Why it's so important to learn from DV survivors' stories

Rosie Batty

Rosie Batty Photo: Andrew Meares

There's no doubt the past few years has seen a steady rise in conversations around men's violence against women and children in Australia. This is thanks in large part to the work of Rosie Batty, who responded to the unthinkable murder of her son Luke at the hands of his father by becoming a tireless campaigner against domestic violence.

Rosie Batty's name might be synonymous with speaking out against family violence, but she's found a new comrade in Australian Rules footballer, Jimmy Bartel. On Easter Sunday, the Herald Sun published a brave, intimate interview with the Brownlow medallist and Geelong Cats player in which he recounted the abuse he witnessed his father perpetrating against his mother and sisters.

It's an emotional exchange, and I found myself frequently weeping while reading it. But despite the obvious heartbreak and suffering on show, it's also a story full of hope - not just for the determination of Bartel to create a different environment for his own young family, but for the change he might be capable of bringing about by exposing such a vulnerable history.

Jimmy Bartel.

Jimmy Bartel. Photo: Getty Images

As a survivor, Bartel has a particular insight into the machinations of family violence. Not only does he know how abusers change form between the veil of public and private life, he also understands how unhelpful stereotypes can be in working to successfully turn victims into survivors. Consider this section, in which Bartel describes watching his father not only beat his mother but also throw his sister against the wall "like a rag doll" before finally throwing Bartel himself into an old fashioned bureau. Bartel was 4 years old at the time.

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When narratives of violence are recounted for the general public, the typical response is to ask, "Well, why doesn't she leave?" But as Bartel says in regard to the above incident, "He was no longer living with us when that happened. People often say to women, 'Why don't you leave him?' Well, Mum did, and it still happened. It was easy for Dad, he could do whatever he liked, and then leave and didn't have to go to bed next to Mum and confront the guilt."

'Guilt' was another tactic wielded by Bartel's father as a means of controlling his family. Like many abusers, Terry Bartel preferred his victims to be weaker than him. Bartel describes his father waiting until his mother had turned away before "belting" her. He chose fights that he thought would be easy to win, and he would force Bartel's mother to accept blame in order to justify his behaviour to himself.

"He would say, 'You made me do that, you know that, you got me into that emotional state, so you have to take some of the blame. Can you understand why I did it? Say it was your fault! I love you though!'" As Bartel observes, "It's easy to justify something like that to young people, or to someone who is physically weaker than you. They have to agree, or more will come."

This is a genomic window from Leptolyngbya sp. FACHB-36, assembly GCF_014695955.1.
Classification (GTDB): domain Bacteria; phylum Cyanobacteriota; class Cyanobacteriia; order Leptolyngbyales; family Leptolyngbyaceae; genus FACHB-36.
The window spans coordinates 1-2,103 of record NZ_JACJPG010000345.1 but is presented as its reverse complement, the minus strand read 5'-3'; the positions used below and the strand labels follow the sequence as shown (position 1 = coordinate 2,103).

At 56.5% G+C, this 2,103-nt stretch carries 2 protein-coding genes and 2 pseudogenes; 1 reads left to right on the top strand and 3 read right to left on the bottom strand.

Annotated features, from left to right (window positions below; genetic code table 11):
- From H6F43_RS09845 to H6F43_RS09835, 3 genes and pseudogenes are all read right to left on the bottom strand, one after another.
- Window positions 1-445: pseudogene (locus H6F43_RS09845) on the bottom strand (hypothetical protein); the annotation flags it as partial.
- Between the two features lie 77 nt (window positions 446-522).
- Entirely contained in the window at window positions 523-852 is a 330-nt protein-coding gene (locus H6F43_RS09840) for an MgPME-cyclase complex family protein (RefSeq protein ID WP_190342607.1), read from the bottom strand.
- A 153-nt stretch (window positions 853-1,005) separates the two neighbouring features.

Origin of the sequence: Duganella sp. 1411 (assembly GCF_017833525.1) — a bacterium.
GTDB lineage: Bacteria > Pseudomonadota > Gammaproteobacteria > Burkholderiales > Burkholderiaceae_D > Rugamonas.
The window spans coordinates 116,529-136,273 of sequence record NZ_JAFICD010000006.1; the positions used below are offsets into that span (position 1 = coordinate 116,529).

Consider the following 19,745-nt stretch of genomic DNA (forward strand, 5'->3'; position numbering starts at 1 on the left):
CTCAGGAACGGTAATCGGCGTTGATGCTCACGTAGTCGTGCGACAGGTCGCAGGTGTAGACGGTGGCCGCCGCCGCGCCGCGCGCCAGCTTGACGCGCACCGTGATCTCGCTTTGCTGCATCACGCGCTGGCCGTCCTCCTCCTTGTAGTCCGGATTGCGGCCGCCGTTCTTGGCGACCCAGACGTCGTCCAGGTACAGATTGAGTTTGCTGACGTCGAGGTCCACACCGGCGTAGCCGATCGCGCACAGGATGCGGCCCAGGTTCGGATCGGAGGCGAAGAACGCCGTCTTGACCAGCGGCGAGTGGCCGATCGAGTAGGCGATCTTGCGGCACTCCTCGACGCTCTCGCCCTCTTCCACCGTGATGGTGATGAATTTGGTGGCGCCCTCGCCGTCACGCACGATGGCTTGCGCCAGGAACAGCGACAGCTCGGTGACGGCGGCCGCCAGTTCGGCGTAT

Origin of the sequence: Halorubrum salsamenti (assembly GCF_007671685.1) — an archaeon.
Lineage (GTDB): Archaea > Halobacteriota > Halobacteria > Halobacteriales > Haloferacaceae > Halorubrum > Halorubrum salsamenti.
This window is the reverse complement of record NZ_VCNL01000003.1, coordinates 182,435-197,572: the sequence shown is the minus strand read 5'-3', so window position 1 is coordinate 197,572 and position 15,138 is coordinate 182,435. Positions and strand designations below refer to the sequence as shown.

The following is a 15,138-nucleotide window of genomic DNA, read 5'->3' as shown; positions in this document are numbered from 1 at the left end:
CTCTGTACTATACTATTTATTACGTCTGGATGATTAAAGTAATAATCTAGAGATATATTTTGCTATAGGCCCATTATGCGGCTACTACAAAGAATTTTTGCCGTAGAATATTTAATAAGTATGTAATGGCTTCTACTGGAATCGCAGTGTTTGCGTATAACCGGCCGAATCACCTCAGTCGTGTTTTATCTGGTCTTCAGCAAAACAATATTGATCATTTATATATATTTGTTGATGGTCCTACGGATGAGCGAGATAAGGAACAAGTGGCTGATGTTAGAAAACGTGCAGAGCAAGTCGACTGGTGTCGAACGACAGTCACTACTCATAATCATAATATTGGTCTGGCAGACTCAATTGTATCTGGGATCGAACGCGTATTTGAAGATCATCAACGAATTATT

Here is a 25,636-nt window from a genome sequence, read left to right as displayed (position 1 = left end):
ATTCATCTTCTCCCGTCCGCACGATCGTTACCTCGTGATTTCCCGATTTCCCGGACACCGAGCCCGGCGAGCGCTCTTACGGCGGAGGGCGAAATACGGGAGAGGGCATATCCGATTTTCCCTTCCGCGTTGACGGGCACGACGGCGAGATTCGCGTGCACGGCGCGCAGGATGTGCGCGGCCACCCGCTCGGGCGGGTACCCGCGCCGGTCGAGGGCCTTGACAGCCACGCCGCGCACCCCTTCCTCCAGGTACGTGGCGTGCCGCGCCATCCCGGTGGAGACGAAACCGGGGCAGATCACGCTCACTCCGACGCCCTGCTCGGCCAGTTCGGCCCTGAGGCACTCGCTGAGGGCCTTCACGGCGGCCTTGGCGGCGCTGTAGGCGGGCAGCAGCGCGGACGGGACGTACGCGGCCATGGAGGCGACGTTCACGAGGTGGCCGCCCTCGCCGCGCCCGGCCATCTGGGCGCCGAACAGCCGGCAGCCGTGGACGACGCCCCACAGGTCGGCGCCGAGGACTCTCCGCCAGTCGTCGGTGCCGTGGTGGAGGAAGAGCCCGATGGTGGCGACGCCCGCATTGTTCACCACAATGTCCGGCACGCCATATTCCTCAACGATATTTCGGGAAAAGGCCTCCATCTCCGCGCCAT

But to outsiders, Terry Bartel was charming and gregarious. Despite refusing to spend time playing football with his son, he took credit in public for teaching him the skills he needed to find success on the field. The violent nature of his father didn't appear only in the physical and emotional scars carried by his mother, but also the deprivation of paternal care and love for Bartel and his sisters.

As much progress as we seem to have made in encouraging a national conversation around family violence, there are still too many attempts to derail it or discount it altogether. For Bartel to lend his voice to this campaign is a huge move, and one that has the potential to rigorously shake up the minds of people who have either previously been apathetic or steadfastly ignorant on the issue. Bartel has said he will not shave or cut his hair for the entire football season, and he hopes this will prompt conversations between fathers and sons especially.

This is where the need for multipronged approaches becomes seriously apparent. Because while these conversations are vital, it's also essential that they be defined by the right information. This is why we need better and more visible campaigns to make it clear how complex and multifaceted family violence actually is - so the conversations we have with our children actually help to make a difference. With Bartel's help and instruction we may be one step closer to making that happen, but there has to be a correlating commitment from broader society to listen, learn and act accordingly.

Still, there's no denying the bravery implicit in Bartel's action here - bravery that has no doubt been learned by the example of survival shown to him by his extraordinary mother. These are the things that make a difference. By inviting fans, foes and impartial bystanders alike to witness his past, Bartel has helped initiate another important conversation about the impact that is wrought when behaviour like that of his father goes unchallenged. Despite popular opinion, there is no blueprint for family violence and the victims who suffer as a result of it. The fact that one of the most potent examples of powerful Australian masculinity can stand up and lay claim to that is all the proof we need of just how widespread and indiscriminate violence is. With any luck, it will be one of the final encouragements we need to end it once and for all.

Jimmy Bartel is raising money for both the Luke Batty Foundation and Bethany in Geelong. As Bartel says, "They both have great programs in education, helplines, housing, and helping women and children who are suffering at the hands of domestic violence." To donate, please visit www.bendigobank.com.au/geelongcatsfaceuptodv.